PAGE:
The brand name bathroom cleaner Scrubbing Bubbles has a mascot, that is a bubble with a rotating bush on the bottom.

Please view this video to see an example of the motion.

I would like to know what this kind of propulsion is called, and or what it would take for a real life device to move around like shown in the video.

  • $\begingroup$ Welcome - it would be helpful to users if you could describe in more detail the object in question rather than asking users to follow a link to watch a video. $\endgroup$ – lux Jan 3 '20 at 18:33
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    $\begingroup$ Are you really asking for the physics behind an unrealistic animation which has nothing to do with reality? $\endgroup$ – user243267 Jan 3 '20 at 18:48
  • $\begingroup$ @FakeMod: what exactly is wrong about asking whether an animation is physically plausible? Understanding if models (ie animations in this case) are physically plausible is one way people learn about physics. $\endgroup$ – tfb Jan 3 '20 at 18:59
  • $\begingroup$ @tfb One should not apply physics where it is not meant to be applied. However I saw your answer and it is an okay one, and since now I have seen this question, so I am also getting curious so please answer my comment to your answer. Hopefully we can extract some good physics out of a, in my opinion, not so good question. $\endgroup$ – user243267 Jan 3 '20 at 19:03
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    $\begingroup$ @tfb See the help center. This question does not qualify as on-topic. Questions about physics of fictional worlds which are not sufficiently grounded in real physics are off topic here, but they may be on topic at Science Fiction & Fantasy. $\endgroup$ – user243267 Jan 3 '20 at 19:05

I would say that it is just a cartoon example of motion via Metachronal Waves in Cilia Arrays on a thin (and bubbling) liquid layer self-created by the cartoon character on the floor. This kind of motion, notwithstanding the apparently fancy question, downvotes and a few comments, is a hot topic within sound contemporary Physics. If one doesn't know about it, it is just an occasion to learn some significant physics about interactions between cilia motion and hydrodynamic modes. See, for further reference this paper on PNAS.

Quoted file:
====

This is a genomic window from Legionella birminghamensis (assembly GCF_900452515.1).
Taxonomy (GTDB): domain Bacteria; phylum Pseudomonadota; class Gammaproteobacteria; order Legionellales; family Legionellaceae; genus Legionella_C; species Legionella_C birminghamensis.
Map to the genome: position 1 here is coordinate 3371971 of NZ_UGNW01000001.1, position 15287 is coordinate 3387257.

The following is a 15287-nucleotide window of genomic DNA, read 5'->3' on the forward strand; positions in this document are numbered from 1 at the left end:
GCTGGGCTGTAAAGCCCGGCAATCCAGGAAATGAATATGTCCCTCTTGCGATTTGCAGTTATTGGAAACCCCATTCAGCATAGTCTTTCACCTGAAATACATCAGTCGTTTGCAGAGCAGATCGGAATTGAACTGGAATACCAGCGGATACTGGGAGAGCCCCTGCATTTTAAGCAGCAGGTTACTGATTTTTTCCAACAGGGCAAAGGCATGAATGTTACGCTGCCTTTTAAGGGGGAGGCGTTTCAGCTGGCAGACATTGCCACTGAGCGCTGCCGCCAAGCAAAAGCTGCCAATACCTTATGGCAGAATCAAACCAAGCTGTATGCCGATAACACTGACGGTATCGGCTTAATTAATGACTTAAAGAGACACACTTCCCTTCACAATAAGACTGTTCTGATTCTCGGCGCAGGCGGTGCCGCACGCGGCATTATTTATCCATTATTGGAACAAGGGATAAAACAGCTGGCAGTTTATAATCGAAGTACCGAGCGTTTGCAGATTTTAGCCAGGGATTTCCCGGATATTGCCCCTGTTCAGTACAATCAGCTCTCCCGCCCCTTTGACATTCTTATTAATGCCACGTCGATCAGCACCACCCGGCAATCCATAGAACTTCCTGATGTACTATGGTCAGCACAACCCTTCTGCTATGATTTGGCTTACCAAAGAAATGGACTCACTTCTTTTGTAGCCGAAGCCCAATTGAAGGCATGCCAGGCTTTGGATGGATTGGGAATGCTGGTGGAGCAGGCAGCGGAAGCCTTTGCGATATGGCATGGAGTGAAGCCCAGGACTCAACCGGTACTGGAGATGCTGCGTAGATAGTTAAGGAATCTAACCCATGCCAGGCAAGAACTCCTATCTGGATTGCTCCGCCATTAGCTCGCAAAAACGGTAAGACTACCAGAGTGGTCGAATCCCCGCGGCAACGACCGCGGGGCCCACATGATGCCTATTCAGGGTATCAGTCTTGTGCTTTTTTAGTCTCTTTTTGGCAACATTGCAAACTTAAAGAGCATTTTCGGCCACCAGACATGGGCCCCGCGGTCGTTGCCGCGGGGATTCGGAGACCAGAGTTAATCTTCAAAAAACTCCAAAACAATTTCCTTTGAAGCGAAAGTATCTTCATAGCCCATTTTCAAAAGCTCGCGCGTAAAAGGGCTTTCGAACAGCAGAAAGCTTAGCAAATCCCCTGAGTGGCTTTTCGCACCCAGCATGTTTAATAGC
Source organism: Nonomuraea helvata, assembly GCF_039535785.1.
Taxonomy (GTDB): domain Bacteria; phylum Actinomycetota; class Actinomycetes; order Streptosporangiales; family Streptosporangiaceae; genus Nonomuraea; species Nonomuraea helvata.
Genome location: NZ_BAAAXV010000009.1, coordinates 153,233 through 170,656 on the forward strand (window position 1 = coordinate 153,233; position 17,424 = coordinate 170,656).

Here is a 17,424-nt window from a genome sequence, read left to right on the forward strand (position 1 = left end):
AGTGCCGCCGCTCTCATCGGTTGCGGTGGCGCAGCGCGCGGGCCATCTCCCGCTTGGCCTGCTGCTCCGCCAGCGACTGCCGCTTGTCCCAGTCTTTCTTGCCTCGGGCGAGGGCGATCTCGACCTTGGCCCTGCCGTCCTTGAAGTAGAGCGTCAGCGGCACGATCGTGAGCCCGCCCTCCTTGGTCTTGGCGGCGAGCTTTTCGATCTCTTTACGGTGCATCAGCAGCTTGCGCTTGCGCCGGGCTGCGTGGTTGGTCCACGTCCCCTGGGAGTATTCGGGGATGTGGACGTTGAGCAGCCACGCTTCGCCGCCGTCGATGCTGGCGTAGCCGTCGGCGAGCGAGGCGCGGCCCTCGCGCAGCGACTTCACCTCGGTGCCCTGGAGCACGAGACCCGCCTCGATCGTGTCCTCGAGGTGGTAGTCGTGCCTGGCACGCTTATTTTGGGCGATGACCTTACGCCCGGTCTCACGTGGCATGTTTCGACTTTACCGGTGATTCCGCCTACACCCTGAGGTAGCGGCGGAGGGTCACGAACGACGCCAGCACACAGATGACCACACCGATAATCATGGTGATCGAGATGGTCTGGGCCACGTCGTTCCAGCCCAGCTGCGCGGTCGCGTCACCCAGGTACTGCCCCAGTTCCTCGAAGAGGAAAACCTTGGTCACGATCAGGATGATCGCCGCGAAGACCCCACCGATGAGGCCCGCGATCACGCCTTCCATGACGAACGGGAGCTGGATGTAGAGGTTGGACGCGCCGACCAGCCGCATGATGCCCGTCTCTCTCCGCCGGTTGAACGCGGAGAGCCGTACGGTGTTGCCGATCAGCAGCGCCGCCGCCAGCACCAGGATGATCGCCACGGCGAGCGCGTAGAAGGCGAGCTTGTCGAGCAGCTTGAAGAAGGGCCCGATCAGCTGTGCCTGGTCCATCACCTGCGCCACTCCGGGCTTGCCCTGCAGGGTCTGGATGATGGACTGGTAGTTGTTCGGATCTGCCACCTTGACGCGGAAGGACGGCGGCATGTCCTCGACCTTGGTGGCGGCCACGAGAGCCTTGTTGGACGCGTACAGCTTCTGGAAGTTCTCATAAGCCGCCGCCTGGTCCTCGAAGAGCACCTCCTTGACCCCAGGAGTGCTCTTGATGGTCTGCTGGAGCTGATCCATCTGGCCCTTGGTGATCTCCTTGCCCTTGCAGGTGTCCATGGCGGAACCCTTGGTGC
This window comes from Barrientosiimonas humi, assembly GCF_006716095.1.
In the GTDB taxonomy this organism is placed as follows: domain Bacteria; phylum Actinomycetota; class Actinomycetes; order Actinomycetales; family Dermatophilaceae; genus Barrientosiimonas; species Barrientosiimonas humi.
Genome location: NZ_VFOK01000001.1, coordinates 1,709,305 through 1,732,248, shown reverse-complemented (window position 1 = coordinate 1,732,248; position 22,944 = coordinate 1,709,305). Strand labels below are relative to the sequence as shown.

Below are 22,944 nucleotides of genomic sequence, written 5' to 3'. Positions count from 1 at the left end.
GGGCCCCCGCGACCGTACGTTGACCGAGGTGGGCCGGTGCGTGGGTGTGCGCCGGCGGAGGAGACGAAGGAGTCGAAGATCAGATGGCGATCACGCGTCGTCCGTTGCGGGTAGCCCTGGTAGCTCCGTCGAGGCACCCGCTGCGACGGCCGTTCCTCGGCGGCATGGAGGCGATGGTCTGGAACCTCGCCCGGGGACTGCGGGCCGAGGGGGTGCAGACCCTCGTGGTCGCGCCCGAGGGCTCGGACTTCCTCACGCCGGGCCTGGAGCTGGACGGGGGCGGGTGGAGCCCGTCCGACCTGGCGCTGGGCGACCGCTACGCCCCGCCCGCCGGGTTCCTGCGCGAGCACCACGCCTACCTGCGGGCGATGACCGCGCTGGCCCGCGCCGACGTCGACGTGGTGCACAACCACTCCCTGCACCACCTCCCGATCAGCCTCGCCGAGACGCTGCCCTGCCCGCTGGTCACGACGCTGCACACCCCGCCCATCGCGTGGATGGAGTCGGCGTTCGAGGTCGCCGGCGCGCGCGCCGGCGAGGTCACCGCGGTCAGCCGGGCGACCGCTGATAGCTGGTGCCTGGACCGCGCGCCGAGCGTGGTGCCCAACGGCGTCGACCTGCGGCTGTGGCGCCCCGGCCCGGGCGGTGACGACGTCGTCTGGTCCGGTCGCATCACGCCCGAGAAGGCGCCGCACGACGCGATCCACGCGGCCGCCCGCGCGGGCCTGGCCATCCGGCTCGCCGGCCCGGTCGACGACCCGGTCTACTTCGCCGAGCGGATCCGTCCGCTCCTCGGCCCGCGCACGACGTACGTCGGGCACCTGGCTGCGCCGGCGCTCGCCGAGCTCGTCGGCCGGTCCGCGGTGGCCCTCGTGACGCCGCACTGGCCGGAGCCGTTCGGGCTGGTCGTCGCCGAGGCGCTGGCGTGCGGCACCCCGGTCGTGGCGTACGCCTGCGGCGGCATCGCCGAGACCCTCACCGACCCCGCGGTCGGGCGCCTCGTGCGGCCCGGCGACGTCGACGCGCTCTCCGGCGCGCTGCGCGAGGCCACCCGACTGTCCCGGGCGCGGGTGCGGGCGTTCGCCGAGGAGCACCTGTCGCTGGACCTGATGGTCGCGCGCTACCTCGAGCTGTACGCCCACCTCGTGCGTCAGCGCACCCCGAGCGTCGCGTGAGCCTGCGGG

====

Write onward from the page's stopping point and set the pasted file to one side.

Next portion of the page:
Such a thing could exist, unless it's doing a trick (below) only in a very idealised situation, for two reasons.

First of all, in the real world there will be friction between the brushes and the surface. This means that the blue smiley thing will have to exert some torque on the brushes. That in turn means that the blue smiley thing will experience a change in angular momentum over time: in other words it will spin, and it will spin increasingly fast. It's not doing this in the animation.

For that to be the case you'd require two things:

  • there must be no friction between the brushes and the surface;
  • either the whole brush assembly must have zero mass, or the rate at which the brushes rotate could never change.

Neither of these is physically plausible for a real system.

So the answer is that the animation is physically implausible.

One possible exception (ruling out various trickery) would be a counter-rotating set of brushes inside the set you see, so the angular momentum & friction gets balanced out. Doing something like that would probably be plausible, especially if you were willing to have a very active control system which could adjust rotation rates and how hard the brushes press on the surface.

  • $\begingroup$ In the video, the scrub is magically generating foam and bubbles and moving happily and smoothly. How would you make the scrub move like that? $\endgroup$ – user243267 Jan 3 '20 at 19:11

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